It took me another 15 minutes to reach Chinoyi where I stopped for a Coca-Cola (in a glass bottle, which I prefer, and very cold, at that) and then drove north 12 kilometers to reach Gary’s farm. Gary had told me to look for the irrigated, green fields on my left from his neighbor’s farm and I would then know I was near. The drive here was so noticeably void of tilled soil or planted crops in defunct farmland the sight of green fields was both pleasant and surprising to the eye. I turned right into his driveway and through the tall rusty gates and into his workshop and home. Gary was there in the driveway to meet me amidst his International Harvester combine, old farmtools, tractors, ducks, geese, dogs, peacocks, horses and peacocks. This was a real farm much resembling those in eastern NC and throughout the US. Gary’s wife, Jo, and daughters Nikki and Sherri Lynne were outside, too, along with one grandson, Daniel. The yard was that of a typical farmer – filled with chicken cages, a vegetable garden and animals in abundance. We were approaching the hour of about 4PM so Gary, Sherri Lynne and I went for a short walk where his farm unfolded in the valley below. I came here to learn more about the land invasions by blacks against the white farmers and asked Gary a few questions about his current status. He told me that there were 4,000 white farmers in Zimbabwe at one time and now there were 400. The rest had been kicked off their land during the last decade in Mugabe’s efforts to repay his supporters because he could not pay them off with hard cash. Gary had a farm of 700 hectares (about 1,600 acres growing corn, tobacco, wheat and vegetables and some cattle. Over the course of the land invasions he has lost half the acreage leaving him with 800 acres. The land was given to black farmers but only a small position (about 100 acres) is under cultivation. Some of the new owners of the land have then leased it back to Gary (something Mugabe says is against the law) and some remains in growth of nothing but weeds. This type activity over the last decade created a real food shortage because the new land owners did not know how to plant crops and manage a farm operation.
After our brief walk we retired back inside about sunset and Gary showed me around his place. His home was a 2 story brick house with separate living quarters upstairs where he and Jo lived. Sherri Lynne lived downstairs. The views from the top floor were quite pleasant with hints of rolling hills and his valley of winter wheat below. His sitting room was large and held a big fireplace which was lit for the evening. Gary came back from his shower and we all sat down to eat in the living room around the fireplace. The conversation turned to an assortment of subjects but I could not help but ask a number of questions more about his plight in keeping his farm and the days of the 70’s when Rhodesia’s white men were fighting the Communist guerillas primarily in the hills on the border of Mozambique. Gary told me that call ups to the military increased over the decade with his being called up once a year for two weeks to once every six months for two weeks to once every three months for two weeks until eventually men aged up to about 45 were in the armed forces for six months and then out for six months. These men called up were in addition to the traditional standing army. These men were simply reservists. Often men also volunteered to guard the farms and homes of those without men at home. The ordeal was strenuous, dangerous and lasted for fifteen years until 1980.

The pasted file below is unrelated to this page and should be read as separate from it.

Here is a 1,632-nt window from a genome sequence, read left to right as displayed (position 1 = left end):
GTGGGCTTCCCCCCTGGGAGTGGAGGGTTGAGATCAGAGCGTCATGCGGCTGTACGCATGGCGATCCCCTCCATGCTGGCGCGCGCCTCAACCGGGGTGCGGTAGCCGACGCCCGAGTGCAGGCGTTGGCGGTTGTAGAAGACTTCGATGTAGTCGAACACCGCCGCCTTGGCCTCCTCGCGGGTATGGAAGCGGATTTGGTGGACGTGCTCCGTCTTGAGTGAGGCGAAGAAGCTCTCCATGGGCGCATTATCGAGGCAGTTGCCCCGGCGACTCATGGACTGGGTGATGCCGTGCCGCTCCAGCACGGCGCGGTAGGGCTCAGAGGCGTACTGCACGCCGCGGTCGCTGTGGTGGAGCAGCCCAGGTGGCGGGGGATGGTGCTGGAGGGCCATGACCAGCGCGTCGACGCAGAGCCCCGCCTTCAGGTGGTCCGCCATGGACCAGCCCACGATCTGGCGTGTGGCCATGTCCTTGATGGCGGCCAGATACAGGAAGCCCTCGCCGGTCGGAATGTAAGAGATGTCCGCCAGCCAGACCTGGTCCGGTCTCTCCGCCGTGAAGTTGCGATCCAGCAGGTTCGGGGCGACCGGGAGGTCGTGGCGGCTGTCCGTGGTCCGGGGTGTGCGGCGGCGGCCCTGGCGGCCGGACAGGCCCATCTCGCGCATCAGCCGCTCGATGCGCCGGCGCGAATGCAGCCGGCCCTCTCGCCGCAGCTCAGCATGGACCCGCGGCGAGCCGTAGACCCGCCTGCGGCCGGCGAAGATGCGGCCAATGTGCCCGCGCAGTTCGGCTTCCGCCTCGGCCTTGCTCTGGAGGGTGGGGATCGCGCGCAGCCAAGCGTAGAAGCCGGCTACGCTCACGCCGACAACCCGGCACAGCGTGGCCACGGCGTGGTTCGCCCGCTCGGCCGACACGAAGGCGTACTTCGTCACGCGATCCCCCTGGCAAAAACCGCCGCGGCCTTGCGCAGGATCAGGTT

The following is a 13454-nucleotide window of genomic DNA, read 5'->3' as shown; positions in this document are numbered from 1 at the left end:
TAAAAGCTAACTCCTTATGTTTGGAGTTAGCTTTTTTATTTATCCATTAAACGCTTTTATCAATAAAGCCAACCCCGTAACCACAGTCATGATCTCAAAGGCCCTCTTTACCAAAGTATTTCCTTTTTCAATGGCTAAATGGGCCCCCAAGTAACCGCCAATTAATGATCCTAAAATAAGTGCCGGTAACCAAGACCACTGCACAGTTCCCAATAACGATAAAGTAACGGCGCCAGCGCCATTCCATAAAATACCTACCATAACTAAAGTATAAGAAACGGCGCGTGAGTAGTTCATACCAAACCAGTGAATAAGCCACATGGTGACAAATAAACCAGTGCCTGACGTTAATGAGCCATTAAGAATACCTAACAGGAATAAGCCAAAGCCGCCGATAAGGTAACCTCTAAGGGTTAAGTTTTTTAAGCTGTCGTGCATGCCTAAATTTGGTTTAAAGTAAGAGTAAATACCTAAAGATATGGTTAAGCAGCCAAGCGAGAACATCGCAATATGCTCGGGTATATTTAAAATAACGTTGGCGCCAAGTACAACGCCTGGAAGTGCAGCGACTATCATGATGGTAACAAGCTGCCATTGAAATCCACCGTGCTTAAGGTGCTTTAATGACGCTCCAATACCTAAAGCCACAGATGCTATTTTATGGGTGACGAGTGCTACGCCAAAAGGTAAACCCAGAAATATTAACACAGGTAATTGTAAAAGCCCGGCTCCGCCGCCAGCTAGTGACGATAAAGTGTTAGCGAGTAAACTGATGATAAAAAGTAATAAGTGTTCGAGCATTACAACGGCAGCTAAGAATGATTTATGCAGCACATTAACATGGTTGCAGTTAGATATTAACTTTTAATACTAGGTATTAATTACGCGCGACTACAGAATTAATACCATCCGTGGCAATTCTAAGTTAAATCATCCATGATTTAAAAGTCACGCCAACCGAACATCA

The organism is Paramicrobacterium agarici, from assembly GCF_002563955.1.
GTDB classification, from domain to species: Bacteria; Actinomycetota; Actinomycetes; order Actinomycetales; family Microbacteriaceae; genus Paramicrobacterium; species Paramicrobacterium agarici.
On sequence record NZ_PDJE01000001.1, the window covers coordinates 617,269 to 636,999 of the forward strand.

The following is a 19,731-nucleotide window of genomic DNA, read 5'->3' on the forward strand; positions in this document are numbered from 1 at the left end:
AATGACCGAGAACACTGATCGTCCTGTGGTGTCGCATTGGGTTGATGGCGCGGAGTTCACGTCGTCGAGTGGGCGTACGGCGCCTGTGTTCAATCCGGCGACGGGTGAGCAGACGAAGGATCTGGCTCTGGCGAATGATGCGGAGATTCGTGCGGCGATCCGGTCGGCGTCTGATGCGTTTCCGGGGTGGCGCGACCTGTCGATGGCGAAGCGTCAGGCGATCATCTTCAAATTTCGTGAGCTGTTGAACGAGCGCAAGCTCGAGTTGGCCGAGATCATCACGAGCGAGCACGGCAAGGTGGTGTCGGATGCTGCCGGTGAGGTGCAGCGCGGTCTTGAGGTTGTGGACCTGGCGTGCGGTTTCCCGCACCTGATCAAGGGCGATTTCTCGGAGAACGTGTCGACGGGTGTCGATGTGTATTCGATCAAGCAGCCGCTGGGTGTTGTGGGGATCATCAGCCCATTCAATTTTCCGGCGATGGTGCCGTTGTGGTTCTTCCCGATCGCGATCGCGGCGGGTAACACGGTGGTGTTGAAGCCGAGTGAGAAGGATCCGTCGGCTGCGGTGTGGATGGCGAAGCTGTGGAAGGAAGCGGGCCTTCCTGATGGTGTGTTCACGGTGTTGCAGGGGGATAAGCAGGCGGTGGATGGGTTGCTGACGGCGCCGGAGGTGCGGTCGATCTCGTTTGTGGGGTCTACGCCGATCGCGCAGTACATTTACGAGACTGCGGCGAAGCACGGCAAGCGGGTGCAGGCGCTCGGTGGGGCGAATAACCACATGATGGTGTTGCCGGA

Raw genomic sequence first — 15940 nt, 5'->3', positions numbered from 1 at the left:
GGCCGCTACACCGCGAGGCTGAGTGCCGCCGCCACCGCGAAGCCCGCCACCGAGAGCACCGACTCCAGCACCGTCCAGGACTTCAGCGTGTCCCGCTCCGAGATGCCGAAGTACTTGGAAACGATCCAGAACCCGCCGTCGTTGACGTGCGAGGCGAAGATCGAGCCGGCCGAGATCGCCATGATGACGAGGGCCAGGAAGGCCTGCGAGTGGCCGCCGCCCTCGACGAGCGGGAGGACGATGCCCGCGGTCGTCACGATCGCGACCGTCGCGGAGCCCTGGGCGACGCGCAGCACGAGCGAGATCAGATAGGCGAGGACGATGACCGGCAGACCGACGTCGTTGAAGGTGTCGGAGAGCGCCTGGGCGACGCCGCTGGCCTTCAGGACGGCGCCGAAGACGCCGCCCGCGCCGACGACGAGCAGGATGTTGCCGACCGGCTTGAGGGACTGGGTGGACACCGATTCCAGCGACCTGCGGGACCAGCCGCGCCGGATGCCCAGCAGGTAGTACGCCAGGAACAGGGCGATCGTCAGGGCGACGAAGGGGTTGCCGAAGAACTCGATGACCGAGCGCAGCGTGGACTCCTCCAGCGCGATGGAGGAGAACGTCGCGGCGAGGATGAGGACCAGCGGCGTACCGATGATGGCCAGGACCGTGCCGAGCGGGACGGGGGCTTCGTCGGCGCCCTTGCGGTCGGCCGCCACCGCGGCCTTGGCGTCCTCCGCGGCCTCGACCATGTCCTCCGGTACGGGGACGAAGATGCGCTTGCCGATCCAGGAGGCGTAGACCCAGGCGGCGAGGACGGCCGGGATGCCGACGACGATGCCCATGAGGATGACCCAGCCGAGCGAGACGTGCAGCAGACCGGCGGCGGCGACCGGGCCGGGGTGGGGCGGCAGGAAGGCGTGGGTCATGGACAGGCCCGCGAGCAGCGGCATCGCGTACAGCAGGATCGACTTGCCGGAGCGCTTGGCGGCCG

Gary’s brother, Rory, had been kicked off his farm a few years back and Gary believes his affiliation with the rival MDC hastened his demise. Rory now is in South African at Warm Baths where he runs an elephant interaction center. I plan to visit him before returning back to Atlanta.
Like most farmers, Gary and his family retired early after our meal of ox tail stew, mashed potatoes and peas. I stayed up a bit longer but was in bed myself by about 10. It is mid winter here in Zimbabwe but like most all these countries in southern and East Africa, the weather is mild. The windows in my room were open and I was happy to sleep that way with the temperature probably not getting below about 50 degrees for the evening.
I was awoken early from a sound slumber by the roosters and peacocks outside on the lawn but they served their purpose in my meeting Gary at about 6AM before his departure to Bulawayo. Gary, at aged about 65, served as the girls’ field hockey coach at the local high school. You have to give the man credit for his efforts given his responsibilities and constant stress. What American man would coach a high school sport when his children are well past the age of participation while also running a full time farming operation in a place where his daily existence is in jeopardy? Maybe one person in the US would do the same —- the American farmer.
To Gary I extended my deep appreciation and then drove off with Sherri Lynne after our breakfast. The meal was cooked and served by the family’s reliable man, Chris. He made us an oatmeal , egg, bacon and sausage breakfast worthy of being served at Tavern on the Green in New York. The oatmeal needed no sugar and the poached eggs were prepared such that two did not seem like enough. Nonetheless, we cleaned our plates and headed towards the home of Sherri Lynne’s sister, Karen, who lives on a lake created by Mazvikedei Dam. The drive took us but about 45 minutes along a road which at one point had been paved but after 30 years of government neglect was dirt but for the middle 1/4th. Sherri Lynne added that all these roads had been paved years ago but no longer.